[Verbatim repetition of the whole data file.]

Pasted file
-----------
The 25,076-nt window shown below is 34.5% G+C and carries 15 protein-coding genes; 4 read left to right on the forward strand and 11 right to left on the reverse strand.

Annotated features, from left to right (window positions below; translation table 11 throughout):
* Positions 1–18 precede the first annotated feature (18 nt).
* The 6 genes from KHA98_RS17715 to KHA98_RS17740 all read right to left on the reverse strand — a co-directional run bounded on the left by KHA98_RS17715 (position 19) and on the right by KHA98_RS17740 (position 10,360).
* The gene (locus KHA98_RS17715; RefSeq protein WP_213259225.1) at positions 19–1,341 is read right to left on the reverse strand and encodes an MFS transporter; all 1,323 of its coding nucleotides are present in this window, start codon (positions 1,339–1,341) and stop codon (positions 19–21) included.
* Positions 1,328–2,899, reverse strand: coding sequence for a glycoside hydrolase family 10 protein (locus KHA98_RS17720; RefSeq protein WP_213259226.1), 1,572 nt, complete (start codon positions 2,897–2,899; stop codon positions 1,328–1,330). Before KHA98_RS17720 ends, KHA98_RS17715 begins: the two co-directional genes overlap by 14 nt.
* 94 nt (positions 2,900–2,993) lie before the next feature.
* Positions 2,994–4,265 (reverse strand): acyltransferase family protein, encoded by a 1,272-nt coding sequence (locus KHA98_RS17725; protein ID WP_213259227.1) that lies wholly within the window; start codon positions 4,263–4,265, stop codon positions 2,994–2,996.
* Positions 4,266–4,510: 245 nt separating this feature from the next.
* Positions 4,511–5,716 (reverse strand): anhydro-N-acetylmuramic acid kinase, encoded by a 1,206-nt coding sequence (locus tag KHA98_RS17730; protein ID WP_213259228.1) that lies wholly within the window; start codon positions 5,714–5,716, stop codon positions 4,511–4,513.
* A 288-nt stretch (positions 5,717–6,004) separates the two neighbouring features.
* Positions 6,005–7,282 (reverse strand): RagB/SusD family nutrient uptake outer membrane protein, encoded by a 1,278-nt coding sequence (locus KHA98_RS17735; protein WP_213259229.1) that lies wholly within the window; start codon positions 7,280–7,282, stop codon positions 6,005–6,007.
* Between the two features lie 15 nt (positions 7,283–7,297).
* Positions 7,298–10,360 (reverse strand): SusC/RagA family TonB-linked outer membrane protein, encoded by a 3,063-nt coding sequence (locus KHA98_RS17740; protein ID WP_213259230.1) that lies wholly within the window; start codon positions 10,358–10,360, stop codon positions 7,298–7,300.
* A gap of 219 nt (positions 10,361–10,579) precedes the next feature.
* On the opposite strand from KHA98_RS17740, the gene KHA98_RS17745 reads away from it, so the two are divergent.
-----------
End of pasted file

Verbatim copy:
The 25,076-nt window shown below is 34.5% G+C and carries 15 protein-coding genes; 4 read left to right on the forward strand and 11 right to left on the reverse strand.

Annotated features, from left to right (window positions below; translation table 11 throughout):
* Positions 1–18 precede the first annotated feature (18 nt).
* The 6 genes from KHA98_RS17715 to KHA98_RS17740 all read right to left on the reverse strand — a co-directional run bounded on the left by KHA98_RS17715 (position 19) and on the right by KHA98_RS17740 (position 10,360).
* The gene (locus KHA98_RS17715; RefSeq protein WP_213259225.1) at positions 19–1,341 is read right to left on the reverse strand and encodes an MFS transporter; all 1,323 of its coding nucleotides are present in this window, start codon (positions 1,339–1,341) and stop codon (positions 19–21) included.
* Positions 1,328–2,899, reverse strand: coding sequence for a glycoside hydrolase family 10 protein (locus KHA98_RS17720; RefSeq protein WP_213259226.1), 1,572 nt, complete (start codon positions 2,897–2,899; stop codon positions 1,328–1,330). Before KHA98_RS17720 ends, KHA98_RS17715 begins: the two co-directional genes overlap by 14 nt.
* 94 nt (positions 2,900–2,993) lie before the next feature.
* Positions 2,994–4,265 (reverse strand): acyltransferase family protein, encoded by a 1,272-nt coding sequence (locus KHA98_RS17725; protein ID WP_213259227.1) that lies wholly within the window; start codon positions 4,263–4,265, stop codon positions 2,994–2,996.
* Positions 4,266–4,510: 245 nt separating this feature from the next.
* Positions 4,511–5,716 (reverse strand): anhydro-N-acetylmuramic acid kinase, encoded by a 1,206-nt coding sequence (locus tag KHA98_RS17730; protein ID WP_213259228.1) that lies wholly within the window; start codon positions 5,714–5,716, stop codon positions 4,511–4,513.
* A 288-nt stretch (positions 5,717–6,004) separates the two neighbouring features.
* Positions 6,005–7,282 (reverse strand): RagB/SusD family nutrient uptake outer membrane protein, encoded by a 1,278-nt coding sequence (locus KHA98_RS17735; protein WP_213259229.1) that lies wholly within the window; start codon positions 7,280–7,282, stop codon positions 6,005–6,007.
* Between the two features lie 15 nt (positions 7,283–7,297).
* Positions 7,298–10,360 (reverse strand): SusC/RagA family TonB-linked outer membrane protein, encoded by a 3,063-nt coding sequence (locus KHA98_RS17740; protein ID WP_213259230.1) that lies wholly within the window; start codon positions 10,358–10,360, stop codon positions 7,298–7,300.
* A gap of 219 nt (positions 10,361–10,579) precedes the next feature.
* On the opposite strand from KHA98_RS17740, the gene KHA98_RS17745 reads away from it, so the two are divergent.